Hopes for this were bolstered by the fact that the Department of Science and Technology, in September 2019, had prepared a new draft policy on “scientific social responsibility” with the objective of developing linkages between science and society. The aim was “infusing scientific temperament into day-to-day social existence and interaction.” Scientific temperament was described as: “An approach to human and social existence that rejects dogma or assertion that contradicts empirical evidence or lacks a scientific basis, that habitually questions everything, that privileges logic and rationality, and is consistently self-critical.”
In November 2019, Modi had taken a leaf out of Jawaharlal Nehru's playbook and fêted the virtues of ‘scientific temper’ in society. While inaugurating the fifth edition of the India International Science Festival in Kolkata, Modi had said that a “society in which scientific temper gains strength, develops faster. Scientific temper eliminates blind belief and reduces superstition.”
Yet, when the opportunity rose in front of Modi, he did little to belie unscientific beliefs and superstitions in the country. Even before the prime minister announced the countrywide lockdown, reports surfaced pointing to a wave of irrational activities being promoted by several obscurantist organisations. These included the gau mutra (cow urine) party organised by the Hindu Mahasabha.
The Hindu Mahasabha president, Chakrapani Maharaj, while announcing setting up of gau mutra counters and incense sticks made of cow dung at the event to drive away the coronavirus, also claimed that the virus would not affect vegetarians. He had asked public figures eating meat to apologise to the virus. Although he was aware of this, neither Modi, nor any other party leader of significance criticised such programmes, because this would have been contrary to his politics.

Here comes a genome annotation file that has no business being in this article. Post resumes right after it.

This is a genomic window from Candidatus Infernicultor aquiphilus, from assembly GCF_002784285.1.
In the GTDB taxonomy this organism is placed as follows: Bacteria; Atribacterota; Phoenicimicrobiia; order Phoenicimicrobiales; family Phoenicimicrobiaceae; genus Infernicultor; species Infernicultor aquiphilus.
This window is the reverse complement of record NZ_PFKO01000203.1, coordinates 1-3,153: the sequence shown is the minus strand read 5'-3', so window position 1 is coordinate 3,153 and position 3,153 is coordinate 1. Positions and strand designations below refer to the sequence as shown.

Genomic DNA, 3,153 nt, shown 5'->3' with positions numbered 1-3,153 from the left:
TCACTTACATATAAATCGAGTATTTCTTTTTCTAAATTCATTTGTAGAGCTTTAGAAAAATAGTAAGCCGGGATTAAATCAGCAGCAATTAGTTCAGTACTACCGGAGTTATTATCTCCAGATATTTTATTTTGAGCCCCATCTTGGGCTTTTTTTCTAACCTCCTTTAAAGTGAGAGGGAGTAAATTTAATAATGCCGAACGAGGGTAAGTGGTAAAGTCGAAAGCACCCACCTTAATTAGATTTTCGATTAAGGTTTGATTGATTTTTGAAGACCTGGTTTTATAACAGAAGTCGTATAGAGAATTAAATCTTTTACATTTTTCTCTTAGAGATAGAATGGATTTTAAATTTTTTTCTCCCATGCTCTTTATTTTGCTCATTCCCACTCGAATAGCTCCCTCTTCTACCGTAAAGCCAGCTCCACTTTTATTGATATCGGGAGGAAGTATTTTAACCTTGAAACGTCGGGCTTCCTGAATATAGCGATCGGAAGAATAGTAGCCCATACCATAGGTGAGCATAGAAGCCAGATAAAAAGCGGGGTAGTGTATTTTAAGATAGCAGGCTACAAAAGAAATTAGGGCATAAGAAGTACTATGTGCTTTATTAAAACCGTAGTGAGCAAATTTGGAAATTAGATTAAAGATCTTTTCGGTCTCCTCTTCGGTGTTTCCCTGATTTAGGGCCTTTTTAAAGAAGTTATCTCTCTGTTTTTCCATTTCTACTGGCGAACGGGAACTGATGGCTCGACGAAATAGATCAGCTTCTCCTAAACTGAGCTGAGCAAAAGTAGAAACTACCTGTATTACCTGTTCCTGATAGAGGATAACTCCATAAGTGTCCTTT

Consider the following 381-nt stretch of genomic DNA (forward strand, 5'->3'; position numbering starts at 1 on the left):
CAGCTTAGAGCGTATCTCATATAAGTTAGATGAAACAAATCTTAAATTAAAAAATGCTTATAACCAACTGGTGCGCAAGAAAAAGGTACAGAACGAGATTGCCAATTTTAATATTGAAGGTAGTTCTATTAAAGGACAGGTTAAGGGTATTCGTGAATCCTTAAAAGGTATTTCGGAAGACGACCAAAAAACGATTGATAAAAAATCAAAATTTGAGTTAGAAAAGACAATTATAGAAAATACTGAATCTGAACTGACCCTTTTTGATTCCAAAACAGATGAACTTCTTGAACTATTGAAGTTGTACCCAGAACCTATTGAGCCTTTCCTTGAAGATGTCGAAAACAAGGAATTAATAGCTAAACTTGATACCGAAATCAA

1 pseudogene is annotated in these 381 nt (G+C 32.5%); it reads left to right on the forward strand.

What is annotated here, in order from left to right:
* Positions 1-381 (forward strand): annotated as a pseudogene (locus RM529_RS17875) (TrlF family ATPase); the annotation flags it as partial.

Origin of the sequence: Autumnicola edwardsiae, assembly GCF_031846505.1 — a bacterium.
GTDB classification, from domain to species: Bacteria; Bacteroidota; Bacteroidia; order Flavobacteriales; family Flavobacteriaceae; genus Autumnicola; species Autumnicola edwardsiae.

In March 2020, Modi called for a ‘Janata Curfew’ that concluded, at his call, with much thali beating and clanging of bells. But thousands of 'curfewed' Indians disregarded that the call was given to express gratitude to health workers and instead took to the streets in mistaken belief that these amplified and resonating reverberations would “boost blood cicculation in the human body" and this would "render the virus ineffective.” A minister even popularised the chant of ‘Go Corona, Corona Go’ and even now believes it was a wise step. Modi did nothing to chastise people and his political supporters who had promoted the bizarre spectacle.
If this was not enough, the ignominy was reserved for the prime minister and he claimed this ‘honour’ with the play on the number nine by asking people to light a candle / earthen lamp / torch or the flashlight on their mobile phones to mark the country’s fight against COVID-19 on April 5. All kinds of fake news spread courtesy the country’s robust ICT penetration amid people's digital illiteracy. People actual believed that the ‘etheral aura’ on April 5 would kill the virus. Modi's address at 9 am calling for the observance at 9 pm for 9 pm conjured every conceivable ‘belief’ from numerology to astrology and even astronomy. With sycophancy growing in the country, even the former chief of the Indian Medical Association took to social media to “explain the science” behind the Prime Minister’s announcement “based on Yoga Vasistha, Chapter 6, the principle of collective consciousness....”
Although Modi's calls were ostensibly for building public awareness, discipline and an appreciation for COVID-19 warriors, these programme degenerated into superstitions, irrational claims and conspiracy theories over hundreds of social media platforms. Likewise, while the vaccine programme is necessary, in the short term as well as the long term, to manage the health crisis, it was driven by the politics of chest-thumping nationalism.
The present regime is not only led by a leader who discounts science (recall his assertions on mastery of in vitro-fertilisation and plastic surgery in ancient India), but the ruling party’s politics is based greatly on unscientific assumptions. As a result, no effort was made over the past ten months to counter the prevailing vaccine hesitancy now sweeping last parts of India.
Author and journalist, Mukhopadhyay's books include Narendra Modi: The Man, the Times and The RSS: Icons of the Indian Right. The views are personal.